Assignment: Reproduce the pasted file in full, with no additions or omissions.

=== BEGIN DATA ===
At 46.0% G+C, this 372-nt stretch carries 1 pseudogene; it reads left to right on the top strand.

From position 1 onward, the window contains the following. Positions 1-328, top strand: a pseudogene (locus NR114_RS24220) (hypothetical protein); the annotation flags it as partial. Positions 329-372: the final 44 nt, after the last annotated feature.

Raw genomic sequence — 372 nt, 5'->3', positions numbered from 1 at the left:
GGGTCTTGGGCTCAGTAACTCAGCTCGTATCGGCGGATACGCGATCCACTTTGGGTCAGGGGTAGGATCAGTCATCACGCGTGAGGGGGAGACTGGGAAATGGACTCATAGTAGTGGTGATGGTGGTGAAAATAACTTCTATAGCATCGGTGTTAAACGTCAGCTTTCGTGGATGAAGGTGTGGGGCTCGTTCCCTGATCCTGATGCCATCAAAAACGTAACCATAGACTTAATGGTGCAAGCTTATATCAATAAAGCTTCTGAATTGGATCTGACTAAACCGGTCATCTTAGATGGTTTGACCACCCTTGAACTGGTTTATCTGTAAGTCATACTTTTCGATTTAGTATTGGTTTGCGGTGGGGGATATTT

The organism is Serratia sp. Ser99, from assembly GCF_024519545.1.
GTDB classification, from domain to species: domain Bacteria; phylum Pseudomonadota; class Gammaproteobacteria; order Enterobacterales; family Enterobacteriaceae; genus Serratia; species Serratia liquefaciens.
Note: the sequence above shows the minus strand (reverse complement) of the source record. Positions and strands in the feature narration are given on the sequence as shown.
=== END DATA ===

At 46.0% G+C, this 372-nt stretch carries 1 pseudogene; it reads left to right on the top strand.

From position 1 onward, the window contains the following. Positions 1-328, top strand: a pseudogene (locus NR114_RS24220) (hypothetical protein); the annotation flags it as partial. Positions 329-372: the final 44 nt, after the last annotated feature.

Raw genomic sequence — 372 nt, 5'->3', positions numbered from 1 at the left:
GGGTCTTGGGCTCAGTAACTCAGCTCGTATCGGCGGATACGCGATCCACTTTGGGTCAGGGGTAGGATCAGTCATCACGCGTGAGGGGGAGACTGGGAAATGGACTCATAGTAGTGGTGATGGTGGTGAAAATAACTTCTATAGCATCGGTGTTAAACGTCAGCTTTCGTGGATGAAGGTGTGGGGCTCGTTCCCTGATCCTGATGCCATCAAAAACGTAACCATAGACTTAATGGTGCAAGCTTATATCAATAAAGCTTCTGAATTGGATCTGACTAAACCGGTCATCTTAGATGGTTTGACCACCCTTGAACTGGTTTATCTGTAAGTCATACTTTTCGATTTAGTATTGGTTTGCGGTGGGGGATATTT

The organism is Serratia sp. Ser99, from assembly GCF_024519545.1.
GTDB classification, from domain to species: domain Bacteria; phylum Pseudomonadota; class Gammaproteobacteria; order Enterobacterales; family Enterobacteriaceae; genus Serratia; species Serratia liquefaciens.
Note: the sequence above shows the minus strand (reverse complement) of the source record. Positions and strands in the feature narration are given on the sequence as shown.